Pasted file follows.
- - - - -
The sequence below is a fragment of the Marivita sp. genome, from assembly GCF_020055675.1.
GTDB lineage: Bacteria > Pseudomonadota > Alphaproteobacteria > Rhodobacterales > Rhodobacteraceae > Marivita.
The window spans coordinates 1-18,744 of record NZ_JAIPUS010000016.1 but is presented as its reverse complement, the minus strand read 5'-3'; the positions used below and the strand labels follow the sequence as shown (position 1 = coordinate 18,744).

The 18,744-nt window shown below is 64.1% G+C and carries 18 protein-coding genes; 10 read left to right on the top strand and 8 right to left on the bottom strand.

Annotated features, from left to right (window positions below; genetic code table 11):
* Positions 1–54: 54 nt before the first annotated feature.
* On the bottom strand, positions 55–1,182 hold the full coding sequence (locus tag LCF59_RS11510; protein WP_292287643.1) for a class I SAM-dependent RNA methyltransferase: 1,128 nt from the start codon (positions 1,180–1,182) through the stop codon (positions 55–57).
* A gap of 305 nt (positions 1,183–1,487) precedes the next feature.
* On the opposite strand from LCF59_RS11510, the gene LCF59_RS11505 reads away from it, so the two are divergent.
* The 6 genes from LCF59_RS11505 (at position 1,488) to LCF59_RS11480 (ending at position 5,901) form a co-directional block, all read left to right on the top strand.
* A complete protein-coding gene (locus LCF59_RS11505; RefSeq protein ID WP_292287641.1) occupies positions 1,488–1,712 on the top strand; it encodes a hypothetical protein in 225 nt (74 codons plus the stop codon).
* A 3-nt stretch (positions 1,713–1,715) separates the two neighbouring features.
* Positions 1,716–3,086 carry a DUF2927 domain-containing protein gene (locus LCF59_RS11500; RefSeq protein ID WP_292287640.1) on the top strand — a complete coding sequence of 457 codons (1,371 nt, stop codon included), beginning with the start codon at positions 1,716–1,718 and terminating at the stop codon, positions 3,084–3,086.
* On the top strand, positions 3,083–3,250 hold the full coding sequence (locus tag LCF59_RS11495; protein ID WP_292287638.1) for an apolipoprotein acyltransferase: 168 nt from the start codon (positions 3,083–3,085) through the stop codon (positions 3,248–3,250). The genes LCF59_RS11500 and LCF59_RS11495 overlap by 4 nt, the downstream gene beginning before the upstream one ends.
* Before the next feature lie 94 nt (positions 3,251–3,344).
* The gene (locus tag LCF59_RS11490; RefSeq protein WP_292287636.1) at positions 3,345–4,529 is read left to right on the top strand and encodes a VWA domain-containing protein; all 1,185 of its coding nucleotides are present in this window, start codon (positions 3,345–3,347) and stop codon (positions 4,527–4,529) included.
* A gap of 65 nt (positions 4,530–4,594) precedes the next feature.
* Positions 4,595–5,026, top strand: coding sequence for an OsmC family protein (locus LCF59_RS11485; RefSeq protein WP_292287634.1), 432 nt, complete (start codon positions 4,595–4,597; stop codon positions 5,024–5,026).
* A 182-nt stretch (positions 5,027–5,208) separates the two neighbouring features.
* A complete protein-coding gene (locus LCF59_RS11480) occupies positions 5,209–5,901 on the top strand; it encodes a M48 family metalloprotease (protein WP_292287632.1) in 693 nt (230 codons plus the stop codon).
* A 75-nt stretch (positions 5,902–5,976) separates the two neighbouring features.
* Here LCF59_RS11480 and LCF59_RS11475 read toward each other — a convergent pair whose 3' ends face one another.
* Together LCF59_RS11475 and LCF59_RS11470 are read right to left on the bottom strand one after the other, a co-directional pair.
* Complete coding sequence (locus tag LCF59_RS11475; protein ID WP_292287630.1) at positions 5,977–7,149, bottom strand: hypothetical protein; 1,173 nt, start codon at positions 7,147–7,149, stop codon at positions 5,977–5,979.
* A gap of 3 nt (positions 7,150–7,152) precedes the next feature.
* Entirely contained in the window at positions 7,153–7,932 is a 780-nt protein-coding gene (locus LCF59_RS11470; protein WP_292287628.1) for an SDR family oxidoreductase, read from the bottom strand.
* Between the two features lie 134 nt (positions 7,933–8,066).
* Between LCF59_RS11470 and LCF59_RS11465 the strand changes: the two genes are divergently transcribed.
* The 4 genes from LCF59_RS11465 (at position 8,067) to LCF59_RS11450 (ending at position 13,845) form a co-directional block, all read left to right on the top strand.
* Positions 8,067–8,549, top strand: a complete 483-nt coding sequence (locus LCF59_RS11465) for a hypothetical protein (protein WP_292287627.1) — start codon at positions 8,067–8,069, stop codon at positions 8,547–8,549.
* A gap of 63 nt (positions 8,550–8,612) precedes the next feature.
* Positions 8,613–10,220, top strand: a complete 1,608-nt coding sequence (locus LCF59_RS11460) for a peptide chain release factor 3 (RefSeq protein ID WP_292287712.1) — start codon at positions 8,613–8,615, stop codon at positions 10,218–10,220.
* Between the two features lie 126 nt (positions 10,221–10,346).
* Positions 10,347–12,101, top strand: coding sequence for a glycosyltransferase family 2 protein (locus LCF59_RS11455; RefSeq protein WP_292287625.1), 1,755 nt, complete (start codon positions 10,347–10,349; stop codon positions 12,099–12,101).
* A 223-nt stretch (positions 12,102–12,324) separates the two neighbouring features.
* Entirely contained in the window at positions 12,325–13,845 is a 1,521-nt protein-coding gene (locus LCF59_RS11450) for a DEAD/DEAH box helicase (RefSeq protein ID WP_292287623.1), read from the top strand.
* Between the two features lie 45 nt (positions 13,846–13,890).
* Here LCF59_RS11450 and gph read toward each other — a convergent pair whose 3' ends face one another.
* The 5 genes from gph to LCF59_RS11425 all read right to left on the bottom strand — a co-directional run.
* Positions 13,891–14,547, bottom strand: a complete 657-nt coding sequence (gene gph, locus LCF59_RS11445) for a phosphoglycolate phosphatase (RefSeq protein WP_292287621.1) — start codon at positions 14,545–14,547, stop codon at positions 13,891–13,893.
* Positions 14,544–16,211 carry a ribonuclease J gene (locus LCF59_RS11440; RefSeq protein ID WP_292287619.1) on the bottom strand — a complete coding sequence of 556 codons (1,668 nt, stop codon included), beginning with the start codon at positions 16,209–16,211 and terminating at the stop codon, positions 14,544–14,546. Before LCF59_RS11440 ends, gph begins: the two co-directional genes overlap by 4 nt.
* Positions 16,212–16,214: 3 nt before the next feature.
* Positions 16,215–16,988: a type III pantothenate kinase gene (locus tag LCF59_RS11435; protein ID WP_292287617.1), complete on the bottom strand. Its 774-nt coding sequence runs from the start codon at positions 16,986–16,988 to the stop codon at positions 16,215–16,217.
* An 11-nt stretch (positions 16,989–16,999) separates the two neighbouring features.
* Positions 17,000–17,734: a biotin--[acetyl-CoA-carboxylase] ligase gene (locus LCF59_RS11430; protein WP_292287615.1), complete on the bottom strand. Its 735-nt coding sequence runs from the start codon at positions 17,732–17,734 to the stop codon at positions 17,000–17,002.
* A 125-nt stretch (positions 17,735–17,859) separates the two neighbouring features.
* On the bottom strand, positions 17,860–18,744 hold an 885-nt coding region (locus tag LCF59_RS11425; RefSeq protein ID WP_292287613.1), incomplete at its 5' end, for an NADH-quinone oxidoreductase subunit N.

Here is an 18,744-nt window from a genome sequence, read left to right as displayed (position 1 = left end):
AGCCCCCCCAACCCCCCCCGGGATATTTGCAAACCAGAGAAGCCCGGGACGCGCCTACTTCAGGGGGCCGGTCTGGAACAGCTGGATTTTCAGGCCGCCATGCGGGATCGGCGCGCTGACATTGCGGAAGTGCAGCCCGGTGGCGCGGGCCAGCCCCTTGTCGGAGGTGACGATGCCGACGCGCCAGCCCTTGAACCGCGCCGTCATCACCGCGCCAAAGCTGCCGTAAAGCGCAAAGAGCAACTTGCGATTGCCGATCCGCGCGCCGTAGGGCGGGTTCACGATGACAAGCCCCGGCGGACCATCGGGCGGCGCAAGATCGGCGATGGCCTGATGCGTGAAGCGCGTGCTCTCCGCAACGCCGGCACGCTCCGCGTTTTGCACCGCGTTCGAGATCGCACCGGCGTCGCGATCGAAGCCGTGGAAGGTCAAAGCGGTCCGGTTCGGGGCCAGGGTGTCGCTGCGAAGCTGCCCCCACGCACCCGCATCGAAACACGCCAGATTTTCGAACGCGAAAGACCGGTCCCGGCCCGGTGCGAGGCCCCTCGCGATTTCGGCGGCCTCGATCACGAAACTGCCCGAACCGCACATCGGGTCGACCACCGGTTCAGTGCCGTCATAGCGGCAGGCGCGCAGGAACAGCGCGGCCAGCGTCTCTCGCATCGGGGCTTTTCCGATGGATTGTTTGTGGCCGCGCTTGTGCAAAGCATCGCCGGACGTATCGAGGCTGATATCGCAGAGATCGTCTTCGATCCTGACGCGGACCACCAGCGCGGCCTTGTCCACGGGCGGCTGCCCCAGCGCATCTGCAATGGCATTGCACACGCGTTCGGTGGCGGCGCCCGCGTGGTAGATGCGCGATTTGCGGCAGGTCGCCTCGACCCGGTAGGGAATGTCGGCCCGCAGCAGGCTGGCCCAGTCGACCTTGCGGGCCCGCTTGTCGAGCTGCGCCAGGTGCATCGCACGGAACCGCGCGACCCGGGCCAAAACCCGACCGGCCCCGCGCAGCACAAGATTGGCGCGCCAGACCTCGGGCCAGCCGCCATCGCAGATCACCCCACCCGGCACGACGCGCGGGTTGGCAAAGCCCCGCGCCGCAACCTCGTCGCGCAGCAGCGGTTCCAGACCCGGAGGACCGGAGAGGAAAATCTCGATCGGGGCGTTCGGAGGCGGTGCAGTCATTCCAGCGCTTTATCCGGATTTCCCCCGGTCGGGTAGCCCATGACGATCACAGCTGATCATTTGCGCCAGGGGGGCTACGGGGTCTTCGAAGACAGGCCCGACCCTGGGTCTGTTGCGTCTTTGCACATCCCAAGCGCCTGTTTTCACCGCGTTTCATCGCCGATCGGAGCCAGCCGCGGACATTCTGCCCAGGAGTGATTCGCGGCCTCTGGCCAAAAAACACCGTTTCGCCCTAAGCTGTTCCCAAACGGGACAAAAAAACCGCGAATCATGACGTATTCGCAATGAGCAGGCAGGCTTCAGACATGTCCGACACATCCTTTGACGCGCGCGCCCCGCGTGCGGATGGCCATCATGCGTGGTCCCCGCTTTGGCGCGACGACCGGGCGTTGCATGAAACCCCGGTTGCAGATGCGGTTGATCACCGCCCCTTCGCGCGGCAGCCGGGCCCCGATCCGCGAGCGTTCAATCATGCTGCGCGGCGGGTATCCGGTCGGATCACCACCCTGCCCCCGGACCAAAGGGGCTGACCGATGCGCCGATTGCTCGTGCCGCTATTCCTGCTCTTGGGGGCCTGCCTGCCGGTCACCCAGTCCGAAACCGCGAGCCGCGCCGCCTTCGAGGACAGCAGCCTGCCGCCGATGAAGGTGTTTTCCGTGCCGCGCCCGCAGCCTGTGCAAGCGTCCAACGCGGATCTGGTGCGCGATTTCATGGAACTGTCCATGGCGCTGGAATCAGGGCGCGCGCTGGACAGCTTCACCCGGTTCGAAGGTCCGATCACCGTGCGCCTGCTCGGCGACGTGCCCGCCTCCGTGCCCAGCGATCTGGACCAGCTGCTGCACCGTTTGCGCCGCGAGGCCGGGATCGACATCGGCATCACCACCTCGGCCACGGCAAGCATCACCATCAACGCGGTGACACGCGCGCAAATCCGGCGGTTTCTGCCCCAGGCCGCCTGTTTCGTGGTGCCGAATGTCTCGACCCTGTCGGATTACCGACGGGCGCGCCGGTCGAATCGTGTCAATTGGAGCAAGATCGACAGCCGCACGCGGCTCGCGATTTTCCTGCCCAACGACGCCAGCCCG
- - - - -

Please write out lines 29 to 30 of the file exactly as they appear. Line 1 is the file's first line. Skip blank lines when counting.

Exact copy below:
* The 4 genes from LCF59_RS11465 (at position 8,067) to LCF59_RS11450 (ending at position 13,845) form a co-directional block, all read left to right on the top strand.
* Positions 8,067–8,549, top strand: a complete 483-nt coding sequence (locus LCF59_RS11465) for a hypothetical protein (protein WP_292287627.1) — start codon at positions 8,067–8,069, stop codon at positions 8,547–8,549.